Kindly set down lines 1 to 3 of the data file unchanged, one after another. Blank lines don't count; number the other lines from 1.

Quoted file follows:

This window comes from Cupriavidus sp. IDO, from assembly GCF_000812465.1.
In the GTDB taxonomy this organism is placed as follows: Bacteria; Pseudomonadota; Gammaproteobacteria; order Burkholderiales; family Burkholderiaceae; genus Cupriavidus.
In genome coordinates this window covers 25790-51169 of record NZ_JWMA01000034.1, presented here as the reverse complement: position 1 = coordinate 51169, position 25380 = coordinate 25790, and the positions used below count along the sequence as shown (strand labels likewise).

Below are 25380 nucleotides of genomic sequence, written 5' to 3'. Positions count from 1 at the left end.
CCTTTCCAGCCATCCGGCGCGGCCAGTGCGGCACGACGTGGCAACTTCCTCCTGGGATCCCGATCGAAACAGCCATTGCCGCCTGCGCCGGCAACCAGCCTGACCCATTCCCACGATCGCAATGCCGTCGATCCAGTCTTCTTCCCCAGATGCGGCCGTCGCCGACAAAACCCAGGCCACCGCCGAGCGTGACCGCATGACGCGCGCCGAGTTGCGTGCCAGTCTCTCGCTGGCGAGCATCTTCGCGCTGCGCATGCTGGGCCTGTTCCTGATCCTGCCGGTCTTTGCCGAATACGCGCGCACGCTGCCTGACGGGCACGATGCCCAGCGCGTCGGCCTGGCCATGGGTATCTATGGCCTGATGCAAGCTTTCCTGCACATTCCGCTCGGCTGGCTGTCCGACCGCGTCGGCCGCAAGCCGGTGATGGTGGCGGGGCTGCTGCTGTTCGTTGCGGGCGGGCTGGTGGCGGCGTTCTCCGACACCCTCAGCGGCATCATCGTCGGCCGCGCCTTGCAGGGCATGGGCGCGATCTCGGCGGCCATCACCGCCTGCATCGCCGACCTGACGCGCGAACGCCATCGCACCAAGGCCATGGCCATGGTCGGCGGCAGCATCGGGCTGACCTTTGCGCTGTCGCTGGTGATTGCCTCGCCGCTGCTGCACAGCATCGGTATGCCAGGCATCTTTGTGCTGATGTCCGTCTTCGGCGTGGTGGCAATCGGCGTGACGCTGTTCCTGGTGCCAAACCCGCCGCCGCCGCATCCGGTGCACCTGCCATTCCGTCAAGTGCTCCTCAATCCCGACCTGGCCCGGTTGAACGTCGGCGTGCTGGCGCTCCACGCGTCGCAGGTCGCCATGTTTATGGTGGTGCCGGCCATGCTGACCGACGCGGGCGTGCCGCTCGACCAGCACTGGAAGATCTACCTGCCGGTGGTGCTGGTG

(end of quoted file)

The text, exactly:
This window comes from Cupriavidus sp. IDO, from assembly GCF_000812465.1.
In the GTDB taxonomy this organism is placed as follows: Bacteria; Pseudomonadota; Gammaproteobacteria; order Burkholderiales; family Burkholderiaceae; genus Cupriavidus.
In genome coordinates this window covers 25790-51169 of record NZ_JWMA01000034.1, presented here as the reverse complement: position 1 = coordinate 51169, position 25380 = coordinate 25790, and the positions used below count along the sequence as shown (strand labels likewise).